One of the best performing retail shares of recent years has been Next (LSE: NXT). Its share price is up by 241% in the last five years and has beaten the FTSE 100 by 244% over that time.
Set to slide
With the UK economy continuing to offer a bright outlook for consumers, many investors could understandably be viewing Next as a rather stable and consistent company in which to invest. After all, its bottom line has risen at a double-digit rate in each of the last four years, which highlights its consistency.
But while Next is forecast to continue to grow its earnings in the current year and in financial year 2017, the rate of growth is set to slide. Although rises in net profit of 8% this year and 6% next year are in-line with the wider index, Next's valuation appears to more than sufficiently price in this rise.
For example, it trades on a price to earnings (P/E) ratio of 15.5, which results in a price to earnings growth (PEG) ratio of over 2 when its growth rate is factored in. So, while Next is a great company which is likely to continue to offer excellent growth, its future share price performance may not be quite so impressive.
Also delivering excellent profit growth in recent years has been easyJet (LSE: EZJ). The budget airline's profitability has been aided by simple and yet effective measures such as allocated seating as well as a renewed focus on business travellers. Both of these policies have contributed to easyJet's net profit growth which has been at least 13% per annum in each of the last five years.
Looking ahead, easyJet is expected to grow its earnings by 8% in the current year. While that is a similar rate of growth to Next, easyJet trades on a much lower valuation than its index peer. As such, easyJet's PEG ratio works out as 1.5 and this indicates that its shares have a good chance of continuing the rise which has seen them increase in value by 258% in the last five years. Plus, with easyJet yielding 4%, it remains a viable income option, too.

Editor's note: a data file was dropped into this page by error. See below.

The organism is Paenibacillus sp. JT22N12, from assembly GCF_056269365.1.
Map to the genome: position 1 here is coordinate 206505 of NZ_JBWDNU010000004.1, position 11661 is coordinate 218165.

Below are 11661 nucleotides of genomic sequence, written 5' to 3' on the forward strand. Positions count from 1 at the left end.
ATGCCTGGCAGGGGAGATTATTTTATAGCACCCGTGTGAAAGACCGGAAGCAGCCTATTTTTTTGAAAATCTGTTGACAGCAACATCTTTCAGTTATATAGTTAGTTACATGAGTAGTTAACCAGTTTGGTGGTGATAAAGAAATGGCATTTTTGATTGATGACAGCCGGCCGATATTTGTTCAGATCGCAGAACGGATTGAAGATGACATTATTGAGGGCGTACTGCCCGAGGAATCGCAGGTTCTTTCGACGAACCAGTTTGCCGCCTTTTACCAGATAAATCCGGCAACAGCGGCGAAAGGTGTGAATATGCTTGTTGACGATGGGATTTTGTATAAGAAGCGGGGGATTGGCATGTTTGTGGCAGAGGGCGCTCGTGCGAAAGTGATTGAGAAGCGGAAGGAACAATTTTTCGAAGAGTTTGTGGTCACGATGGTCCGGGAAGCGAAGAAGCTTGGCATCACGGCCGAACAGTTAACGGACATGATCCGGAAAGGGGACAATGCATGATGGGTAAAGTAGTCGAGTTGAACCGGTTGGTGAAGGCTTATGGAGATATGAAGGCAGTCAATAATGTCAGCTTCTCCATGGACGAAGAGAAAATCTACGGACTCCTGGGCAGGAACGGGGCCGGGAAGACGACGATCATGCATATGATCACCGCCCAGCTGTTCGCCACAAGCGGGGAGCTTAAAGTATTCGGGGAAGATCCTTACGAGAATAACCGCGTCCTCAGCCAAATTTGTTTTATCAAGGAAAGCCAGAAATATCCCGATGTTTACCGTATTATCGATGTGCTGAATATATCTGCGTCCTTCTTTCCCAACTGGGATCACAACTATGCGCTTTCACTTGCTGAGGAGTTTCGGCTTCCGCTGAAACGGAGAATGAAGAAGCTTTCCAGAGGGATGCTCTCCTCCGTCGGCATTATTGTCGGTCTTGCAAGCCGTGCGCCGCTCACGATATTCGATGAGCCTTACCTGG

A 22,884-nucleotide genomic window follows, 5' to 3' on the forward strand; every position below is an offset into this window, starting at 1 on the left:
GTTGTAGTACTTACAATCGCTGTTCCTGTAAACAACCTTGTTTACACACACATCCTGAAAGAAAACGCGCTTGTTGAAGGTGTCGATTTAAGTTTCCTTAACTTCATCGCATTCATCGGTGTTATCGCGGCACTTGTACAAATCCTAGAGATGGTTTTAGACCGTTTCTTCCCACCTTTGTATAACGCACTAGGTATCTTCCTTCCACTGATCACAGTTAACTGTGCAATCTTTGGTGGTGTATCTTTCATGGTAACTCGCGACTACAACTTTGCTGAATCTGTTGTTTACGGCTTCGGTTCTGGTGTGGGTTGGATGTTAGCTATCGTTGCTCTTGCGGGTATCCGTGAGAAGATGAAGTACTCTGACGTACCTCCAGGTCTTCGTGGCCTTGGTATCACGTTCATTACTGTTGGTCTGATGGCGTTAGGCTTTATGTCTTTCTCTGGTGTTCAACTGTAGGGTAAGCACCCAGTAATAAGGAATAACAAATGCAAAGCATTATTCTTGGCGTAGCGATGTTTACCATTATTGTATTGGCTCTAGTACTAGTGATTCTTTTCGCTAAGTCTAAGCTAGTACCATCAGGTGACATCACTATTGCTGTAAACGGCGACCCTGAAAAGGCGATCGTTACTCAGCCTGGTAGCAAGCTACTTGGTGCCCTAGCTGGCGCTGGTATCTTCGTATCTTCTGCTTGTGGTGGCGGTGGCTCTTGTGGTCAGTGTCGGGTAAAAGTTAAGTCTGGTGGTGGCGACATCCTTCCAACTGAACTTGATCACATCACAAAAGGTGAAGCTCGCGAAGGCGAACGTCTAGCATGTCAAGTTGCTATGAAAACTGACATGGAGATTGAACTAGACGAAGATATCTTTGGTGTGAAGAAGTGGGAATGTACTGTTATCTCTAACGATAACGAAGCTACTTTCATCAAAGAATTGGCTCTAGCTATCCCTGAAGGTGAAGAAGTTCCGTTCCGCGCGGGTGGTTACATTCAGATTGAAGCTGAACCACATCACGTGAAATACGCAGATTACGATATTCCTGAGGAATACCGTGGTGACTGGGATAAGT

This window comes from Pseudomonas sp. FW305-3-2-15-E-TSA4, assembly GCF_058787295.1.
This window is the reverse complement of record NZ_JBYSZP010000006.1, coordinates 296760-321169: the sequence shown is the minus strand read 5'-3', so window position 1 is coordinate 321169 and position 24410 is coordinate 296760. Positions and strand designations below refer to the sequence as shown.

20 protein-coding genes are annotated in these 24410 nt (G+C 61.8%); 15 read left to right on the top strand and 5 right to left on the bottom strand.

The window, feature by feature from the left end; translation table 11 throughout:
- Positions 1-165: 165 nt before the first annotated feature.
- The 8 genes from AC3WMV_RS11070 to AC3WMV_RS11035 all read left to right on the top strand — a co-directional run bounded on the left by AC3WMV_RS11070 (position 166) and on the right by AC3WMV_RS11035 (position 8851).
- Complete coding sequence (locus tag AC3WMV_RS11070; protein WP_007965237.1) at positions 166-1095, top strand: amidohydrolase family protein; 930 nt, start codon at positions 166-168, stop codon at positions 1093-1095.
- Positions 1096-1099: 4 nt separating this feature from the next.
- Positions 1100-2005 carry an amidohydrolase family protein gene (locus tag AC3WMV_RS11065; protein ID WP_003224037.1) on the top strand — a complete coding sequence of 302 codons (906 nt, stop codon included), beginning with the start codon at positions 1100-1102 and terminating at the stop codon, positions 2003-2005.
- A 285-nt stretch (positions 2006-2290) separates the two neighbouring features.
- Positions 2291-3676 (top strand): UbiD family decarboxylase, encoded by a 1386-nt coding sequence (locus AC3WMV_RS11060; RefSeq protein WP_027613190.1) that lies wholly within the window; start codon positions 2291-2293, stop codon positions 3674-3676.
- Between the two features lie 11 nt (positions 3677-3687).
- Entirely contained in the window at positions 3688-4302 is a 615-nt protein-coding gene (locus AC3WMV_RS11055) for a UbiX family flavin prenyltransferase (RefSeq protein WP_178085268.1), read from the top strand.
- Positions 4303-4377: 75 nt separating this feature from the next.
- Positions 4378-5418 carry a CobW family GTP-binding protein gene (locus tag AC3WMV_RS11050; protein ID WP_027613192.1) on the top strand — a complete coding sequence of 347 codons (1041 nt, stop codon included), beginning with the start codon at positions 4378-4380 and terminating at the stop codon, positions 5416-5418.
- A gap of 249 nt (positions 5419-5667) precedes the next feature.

Sticking with airlines, British Airways owner IAG(LSE: IAG) is continuing to turn its financial performance around. The company's bottom line is due to rise by 36% in the current year and this is expected to allow it to increase dividends per share by around 49% this year.
Clearly, this puts the stock on the radar of income-seeking investors and means that it is due to yield 3.5%. And with IAG forecast to pay out just 23% of profit as a dividend this year, there seems to be scope to increase dividends at a rapid rate in future years.
With the global economic outlook being uncertain, there is a risk to IAG's future growth rate. However, with the company's shares trading on a PEG ratio of just 0.3, their risk/reward ratio continues to be extremely appealing. As, such both IAG and easyJet have the potential to beat the wider index this year.
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Peter Stephens owns shares of easyJet. The Motley Fool UK has no position in any of the shares mentioned. We Fools don't all hold the same opinions, but we all believe that considering a diverse range of insights makes us better investors.